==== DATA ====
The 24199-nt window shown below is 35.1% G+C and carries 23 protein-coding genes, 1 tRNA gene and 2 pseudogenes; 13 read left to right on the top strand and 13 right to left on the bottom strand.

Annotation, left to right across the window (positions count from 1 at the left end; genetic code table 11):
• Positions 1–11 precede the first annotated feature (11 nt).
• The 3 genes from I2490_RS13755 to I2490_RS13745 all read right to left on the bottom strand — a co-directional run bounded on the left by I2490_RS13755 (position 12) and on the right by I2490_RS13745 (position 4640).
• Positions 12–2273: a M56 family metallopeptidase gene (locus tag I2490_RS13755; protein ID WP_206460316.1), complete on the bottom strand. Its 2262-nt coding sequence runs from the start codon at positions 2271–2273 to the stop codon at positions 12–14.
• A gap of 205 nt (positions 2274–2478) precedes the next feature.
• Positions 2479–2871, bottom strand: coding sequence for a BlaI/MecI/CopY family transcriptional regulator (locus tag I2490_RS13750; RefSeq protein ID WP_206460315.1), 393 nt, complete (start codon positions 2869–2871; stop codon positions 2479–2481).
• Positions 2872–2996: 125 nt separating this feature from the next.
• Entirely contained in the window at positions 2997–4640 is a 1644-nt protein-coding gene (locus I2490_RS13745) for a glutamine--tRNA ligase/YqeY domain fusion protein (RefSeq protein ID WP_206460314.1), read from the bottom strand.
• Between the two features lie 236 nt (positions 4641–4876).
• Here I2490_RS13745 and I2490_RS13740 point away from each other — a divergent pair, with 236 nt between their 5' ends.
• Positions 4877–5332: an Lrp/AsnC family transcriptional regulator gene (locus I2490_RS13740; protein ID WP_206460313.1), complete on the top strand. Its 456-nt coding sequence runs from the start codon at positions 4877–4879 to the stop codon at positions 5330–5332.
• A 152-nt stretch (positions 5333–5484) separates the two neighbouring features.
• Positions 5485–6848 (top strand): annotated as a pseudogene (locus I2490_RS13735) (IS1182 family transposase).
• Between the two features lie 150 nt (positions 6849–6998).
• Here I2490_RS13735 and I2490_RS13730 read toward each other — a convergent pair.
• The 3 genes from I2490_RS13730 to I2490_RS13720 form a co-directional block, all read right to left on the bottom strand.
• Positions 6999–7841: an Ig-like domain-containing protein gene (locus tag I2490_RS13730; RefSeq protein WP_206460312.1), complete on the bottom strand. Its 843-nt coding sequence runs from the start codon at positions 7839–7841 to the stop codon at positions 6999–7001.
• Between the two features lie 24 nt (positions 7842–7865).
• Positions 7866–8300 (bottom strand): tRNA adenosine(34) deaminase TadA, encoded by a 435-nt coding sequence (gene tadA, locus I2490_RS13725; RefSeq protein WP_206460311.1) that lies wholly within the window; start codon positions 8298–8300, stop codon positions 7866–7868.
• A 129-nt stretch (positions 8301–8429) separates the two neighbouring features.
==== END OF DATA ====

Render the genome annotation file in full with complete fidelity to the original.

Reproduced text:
The 24199-nt window shown below is 35.1% G+C and carries 23 protein-coding genes, 1 tRNA gene and 2 pseudogenes; 13 read left to right on the top strand and 13 right to left on the bottom strand.

Annotation, left to right across the window (positions count from 1 at the left end; genetic code table 11):
• Positions 1–11 precede the first annotated feature (11 nt).
• The 3 genes from I2490_RS13755 to I2490_RS13745 all read right to left on the bottom strand — a co-directional run bounded on the left by I2490_RS13755 (position 12) and on the right by I2490_RS13745 (position 4640).
• Positions 12–2273: a M56 family metallopeptidase gene (locus tag I2490_RS13755; protein ID WP_206460316.1), complete on the bottom strand. Its 2262-nt coding sequence runs from the start codon at positions 2271–2273 to the stop codon at positions 12–14.
• A gap of 205 nt (positions 2274–2478) precedes the next feature.
• Positions 2479–2871, bottom strand: coding sequence for a BlaI/MecI/CopY family transcriptional regulator (locus tag I2490_RS13750; RefSeq protein ID WP_206460315.1), 393 nt, complete (start codon positions 2869–2871; stop codon positions 2479–2481).
• Positions 2872–2996: 125 nt separating this feature from the next.
• Entirely contained in the window at positions 2997–4640 is a 1644-nt protein-coding gene (locus I2490_RS13745) for a glutamine--tRNA ligase/YqeY domain fusion protein (RefSeq protein ID WP_206460314.1), read from the bottom strand.
• Between the two features lie 236 nt (positions 4641–4876).
• Here I2490_RS13745 and I2490_RS13740 point away from each other — a divergent pair, with 236 nt between their 5' ends.
• Positions 4877–5332: an Lrp/AsnC family transcriptional regulator gene (locus I2490_RS13740; protein ID WP_206460313.1), complete on the top strand. Its 456-nt coding sequence runs from the start codon at positions 4877–4879 to the stop codon at positions 5330–5332.
• A 152-nt stretch (positions 5333–5484) separates the two neighbouring features.
• Positions 5485–6848 (top strand): annotated as a pseudogene (locus I2490_RS13735) (IS1182 family transposase).
• Between the two features lie 150 nt (positions 6849–6998).
• Here I2490_RS13735 and I2490_RS13730 read toward each other — a convergent pair.
• The 3 genes from I2490_RS13730 to I2490_RS13720 form a co-directional block, all read right to left on the bottom strand.
• Positions 6999–7841: an Ig-like domain-containing protein gene (locus tag I2490_RS13730; RefSeq protein WP_206460312.1), complete on the bottom strand. Its 843-nt coding sequence runs from the start codon at positions 7839–7841 to the stop codon at positions 6999–7001.
• Between the two features lie 24 nt (positions 7842–7865).
• Positions 7866–8300 (bottom strand): tRNA adenosine(34) deaminase TadA, encoded by a 435-nt coding sequence (gene tadA, locus I2490_RS13725; RefSeq protein WP_206460311.1) that lies wholly within the window; start codon positions 8298–8300, stop codon positions 7866–7868.
• A 129-nt stretch (positions 8301–8429) separates the two neighbouring features.